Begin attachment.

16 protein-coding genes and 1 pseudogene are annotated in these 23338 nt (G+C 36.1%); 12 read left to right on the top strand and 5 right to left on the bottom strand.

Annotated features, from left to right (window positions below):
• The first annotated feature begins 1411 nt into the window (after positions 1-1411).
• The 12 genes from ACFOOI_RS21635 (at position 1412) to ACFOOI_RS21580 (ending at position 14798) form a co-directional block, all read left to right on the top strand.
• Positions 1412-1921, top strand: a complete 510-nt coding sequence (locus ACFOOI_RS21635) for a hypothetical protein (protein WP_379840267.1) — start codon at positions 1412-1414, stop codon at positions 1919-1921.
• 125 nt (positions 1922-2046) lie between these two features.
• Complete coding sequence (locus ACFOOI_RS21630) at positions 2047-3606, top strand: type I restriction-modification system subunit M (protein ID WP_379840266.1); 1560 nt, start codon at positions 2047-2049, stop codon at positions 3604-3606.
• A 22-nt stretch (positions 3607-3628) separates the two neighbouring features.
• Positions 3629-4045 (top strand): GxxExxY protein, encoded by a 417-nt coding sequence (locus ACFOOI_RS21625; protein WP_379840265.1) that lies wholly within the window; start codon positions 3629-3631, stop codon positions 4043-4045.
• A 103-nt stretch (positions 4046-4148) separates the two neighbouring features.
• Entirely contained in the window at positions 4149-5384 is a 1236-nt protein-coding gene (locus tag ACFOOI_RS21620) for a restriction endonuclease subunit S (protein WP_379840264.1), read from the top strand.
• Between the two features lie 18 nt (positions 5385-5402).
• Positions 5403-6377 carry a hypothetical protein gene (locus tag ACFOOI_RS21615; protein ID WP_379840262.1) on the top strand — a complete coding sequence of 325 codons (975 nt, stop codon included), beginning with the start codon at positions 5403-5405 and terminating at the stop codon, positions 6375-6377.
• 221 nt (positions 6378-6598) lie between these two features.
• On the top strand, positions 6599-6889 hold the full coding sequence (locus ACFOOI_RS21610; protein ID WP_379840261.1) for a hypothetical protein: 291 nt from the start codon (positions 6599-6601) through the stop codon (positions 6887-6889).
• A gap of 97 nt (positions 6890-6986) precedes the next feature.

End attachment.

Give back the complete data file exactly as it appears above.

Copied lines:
16 protein-coding genes and 1 pseudogene are annotated in these 23338 nt (G+C 36.1%); 12 read left to right on the top strand and 5 right to left on the bottom strand.

Annotated features, from left to right (window positions below):
• The first annotated feature begins 1411 nt into the window (after positions 1-1411).
• The 12 genes from ACFOOI_RS21635 (at position 1412) to ACFOOI_RS21580 (ending at position 14798) form a co-directional block, all read left to right on the top strand.
• Positions 1412-1921, top strand: a complete 510-nt coding sequence (locus ACFOOI_RS21635) for a hypothetical protein (protein WP_379840267.1) — start codon at positions 1412-1414, stop codon at positions 1919-1921.
• 125 nt (positions 1922-2046) lie between these two features.
• Complete coding sequence (locus ACFOOI_RS21630) at positions 2047-3606, top strand: type I restriction-modification system subunit M (protein ID WP_379840266.1); 1560 nt, start codon at positions 2047-2049, stop codon at positions 3604-3606.
• A 22-nt stretch (positions 3607-3628) separates the two neighbouring features.
• Positions 3629-4045 (top strand): GxxExxY protein, encoded by a 417-nt coding sequence (locus ACFOOI_RS21625; protein WP_379840265.1) that lies wholly within the window; start codon positions 3629-3631, stop codon positions 4043-4045.
• A 103-nt stretch (positions 4046-4148) separates the two neighbouring features.
• Entirely contained in the window at positions 4149-5384 is a 1236-nt protein-coding gene (locus tag ACFOOI_RS21620) for a restriction endonuclease subunit S (protein WP_379840264.1), read from the top strand.
• Between the two features lie 18 nt (positions 5385-5402).
• Positions 5403-6377 carry a hypothetical protein gene (locus tag ACFOOI_RS21615; protein ID WP_379840262.1) on the top strand — a complete coding sequence of 325 codons (975 nt, stop codon included), beginning with the start codon at positions 5403-5405 and terminating at the stop codon, positions 6375-6377.
• 221 nt (positions 6378-6598) lie between these two features.
• On the top strand, positions 6599-6889 hold the full coding sequence (locus ACFOOI_RS21610; protein ID WP_379840261.1) for a hypothetical protein: 291 nt from the start codon (positions 6599-6601) through the stop codon (positions 6887-6889).
• A gap of 97 nt (positions 6890-6986) precedes the next feature.